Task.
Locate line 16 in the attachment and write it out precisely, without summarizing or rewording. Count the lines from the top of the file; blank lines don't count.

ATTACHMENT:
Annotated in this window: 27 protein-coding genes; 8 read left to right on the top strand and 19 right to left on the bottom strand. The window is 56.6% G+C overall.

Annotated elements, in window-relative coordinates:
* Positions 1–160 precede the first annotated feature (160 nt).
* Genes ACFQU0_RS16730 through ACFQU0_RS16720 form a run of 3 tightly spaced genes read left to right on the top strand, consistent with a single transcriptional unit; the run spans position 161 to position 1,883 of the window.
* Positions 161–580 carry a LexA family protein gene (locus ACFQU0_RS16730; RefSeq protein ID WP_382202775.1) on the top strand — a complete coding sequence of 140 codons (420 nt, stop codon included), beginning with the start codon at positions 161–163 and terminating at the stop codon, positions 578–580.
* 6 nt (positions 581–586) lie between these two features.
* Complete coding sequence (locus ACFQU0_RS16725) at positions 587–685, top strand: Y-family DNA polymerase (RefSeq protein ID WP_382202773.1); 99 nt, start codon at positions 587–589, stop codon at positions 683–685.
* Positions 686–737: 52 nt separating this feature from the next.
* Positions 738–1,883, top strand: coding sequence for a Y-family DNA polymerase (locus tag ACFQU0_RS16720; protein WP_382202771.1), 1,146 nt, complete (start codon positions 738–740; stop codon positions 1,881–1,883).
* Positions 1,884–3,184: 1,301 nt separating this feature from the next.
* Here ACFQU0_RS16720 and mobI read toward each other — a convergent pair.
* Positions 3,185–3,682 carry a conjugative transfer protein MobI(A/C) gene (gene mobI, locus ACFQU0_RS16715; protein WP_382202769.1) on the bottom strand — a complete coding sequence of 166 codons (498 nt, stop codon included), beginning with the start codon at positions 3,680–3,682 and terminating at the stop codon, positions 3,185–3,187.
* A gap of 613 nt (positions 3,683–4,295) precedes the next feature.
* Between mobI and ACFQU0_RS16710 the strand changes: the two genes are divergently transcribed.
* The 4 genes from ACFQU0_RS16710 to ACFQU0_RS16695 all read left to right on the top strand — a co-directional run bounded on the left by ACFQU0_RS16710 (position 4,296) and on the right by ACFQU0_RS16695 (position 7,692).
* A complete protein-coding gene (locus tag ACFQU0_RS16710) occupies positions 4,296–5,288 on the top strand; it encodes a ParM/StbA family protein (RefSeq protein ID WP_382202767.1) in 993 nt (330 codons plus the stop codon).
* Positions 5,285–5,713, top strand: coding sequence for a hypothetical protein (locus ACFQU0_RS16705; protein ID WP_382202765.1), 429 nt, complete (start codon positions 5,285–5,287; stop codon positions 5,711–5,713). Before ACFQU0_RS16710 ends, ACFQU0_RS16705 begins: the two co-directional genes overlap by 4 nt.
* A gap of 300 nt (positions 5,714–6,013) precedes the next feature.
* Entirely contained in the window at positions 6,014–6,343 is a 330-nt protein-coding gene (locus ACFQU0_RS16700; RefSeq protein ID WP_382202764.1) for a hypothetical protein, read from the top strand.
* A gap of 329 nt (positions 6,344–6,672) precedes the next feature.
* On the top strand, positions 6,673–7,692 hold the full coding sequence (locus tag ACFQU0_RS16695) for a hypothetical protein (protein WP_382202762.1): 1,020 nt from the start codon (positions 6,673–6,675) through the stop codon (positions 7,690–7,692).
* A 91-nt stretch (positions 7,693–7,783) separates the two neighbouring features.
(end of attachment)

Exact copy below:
* A complete protein-coding gene (locus tag ACFQU0_RS16710) occupies positions 4,296–5,288 on the top strand; it encodes a ParM/StbA family protein (RefSeq protein ID WP_382202767.1) in 993 nt (330 codons plus the stop codon).